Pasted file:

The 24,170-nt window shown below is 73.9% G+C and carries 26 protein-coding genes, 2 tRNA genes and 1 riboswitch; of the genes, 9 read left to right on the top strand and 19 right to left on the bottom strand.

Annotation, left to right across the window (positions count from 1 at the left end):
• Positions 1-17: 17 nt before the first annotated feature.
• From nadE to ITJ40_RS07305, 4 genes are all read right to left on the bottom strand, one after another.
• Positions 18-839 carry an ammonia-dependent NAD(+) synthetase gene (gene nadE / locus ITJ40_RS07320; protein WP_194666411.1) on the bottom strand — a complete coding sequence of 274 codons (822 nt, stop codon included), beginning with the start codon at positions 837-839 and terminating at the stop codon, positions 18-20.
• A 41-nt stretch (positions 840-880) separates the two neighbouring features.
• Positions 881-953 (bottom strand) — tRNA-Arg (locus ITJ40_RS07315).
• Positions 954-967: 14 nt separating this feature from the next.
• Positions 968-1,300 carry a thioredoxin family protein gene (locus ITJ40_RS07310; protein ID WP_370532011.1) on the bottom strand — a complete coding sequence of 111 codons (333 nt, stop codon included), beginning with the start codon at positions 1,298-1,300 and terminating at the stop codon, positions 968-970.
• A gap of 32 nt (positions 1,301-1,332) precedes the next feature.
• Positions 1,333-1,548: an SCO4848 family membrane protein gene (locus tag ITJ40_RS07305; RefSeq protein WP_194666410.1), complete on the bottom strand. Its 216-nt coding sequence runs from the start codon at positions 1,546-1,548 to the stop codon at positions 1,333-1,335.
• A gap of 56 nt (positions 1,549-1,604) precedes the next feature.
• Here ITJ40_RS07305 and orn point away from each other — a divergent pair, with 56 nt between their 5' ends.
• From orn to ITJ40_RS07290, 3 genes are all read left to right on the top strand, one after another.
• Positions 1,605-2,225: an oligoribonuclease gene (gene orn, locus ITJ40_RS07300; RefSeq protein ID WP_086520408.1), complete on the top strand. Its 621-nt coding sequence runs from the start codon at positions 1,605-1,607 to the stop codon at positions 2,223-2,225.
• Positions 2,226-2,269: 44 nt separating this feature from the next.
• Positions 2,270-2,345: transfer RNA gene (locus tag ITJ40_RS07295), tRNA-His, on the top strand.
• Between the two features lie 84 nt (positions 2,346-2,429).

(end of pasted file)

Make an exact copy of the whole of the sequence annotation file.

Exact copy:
The 24,170-nt window shown below is 73.9% G+C and carries 26 protein-coding genes, 2 tRNA genes and 1 riboswitch; of the genes, 9 read left to right on the top strand and 19 right to left on the bottom strand.

Annotation, left to right across the window (positions count from 1 at the left end):
• Positions 1-17: 17 nt before the first annotated feature.
• From nadE to ITJ40_RS07305, 4 genes are all read right to left on the bottom strand, one after another.
• Positions 18-839 carry an ammonia-dependent NAD(+) synthetase gene (gene nadE / locus ITJ40_RS07320; protein WP_194666411.1) on the bottom strand — a complete coding sequence of 274 codons (822 nt, stop codon included), beginning with the start codon at positions 837-839 and terminating at the stop codon, positions 18-20.
• A 41-nt stretch (positions 840-880) separates the two neighbouring features.
• Positions 881-953 (bottom strand) — tRNA-Arg (locus ITJ40_RS07315).
• Positions 954-967: 14 nt separating this feature from the next.
• Positions 968-1,300 carry a thioredoxin family protein gene (locus ITJ40_RS07310; protein ID WP_370532011.1) on the bottom strand — a complete coding sequence of 111 codons (333 nt, stop codon included), beginning with the start codon at positions 1,298-1,300 and terminating at the stop codon, positions 968-970.
• A gap of 32 nt (positions 1,301-1,332) precedes the next feature.
• Positions 1,333-1,548: an SCO4848 family membrane protein gene (locus tag ITJ40_RS07305; RefSeq protein WP_194666410.1), complete on the bottom strand. Its 216-nt coding sequence runs from the start codon at positions 1,546-1,548 to the stop codon at positions 1,333-1,335.
• A gap of 56 nt (positions 1,549-1,604) precedes the next feature.
• Here ITJ40_RS07305 and orn point away from each other — a divergent pair, with 56 nt between their 5' ends.
• From orn to ITJ40_RS07290, 3 genes are all read left to right on the top strand, one after another.
• Positions 1,605-2,225: an oligoribonuclease gene (gene orn, locus ITJ40_RS07300; RefSeq protein ID WP_086520408.1), complete on the top strand. Its 621-nt coding sequence runs from the start codon at positions 1,605-1,607 to the stop codon at positions 2,223-2,225.
• Positions 2,226-2,269: 44 nt separating this feature from the next.
• Positions 2,270-2,345: transfer RNA gene (locus tag ITJ40_RS07295), tRNA-His, on the top strand.
• Between the two features lie 84 nt (positions 2,346-2,429).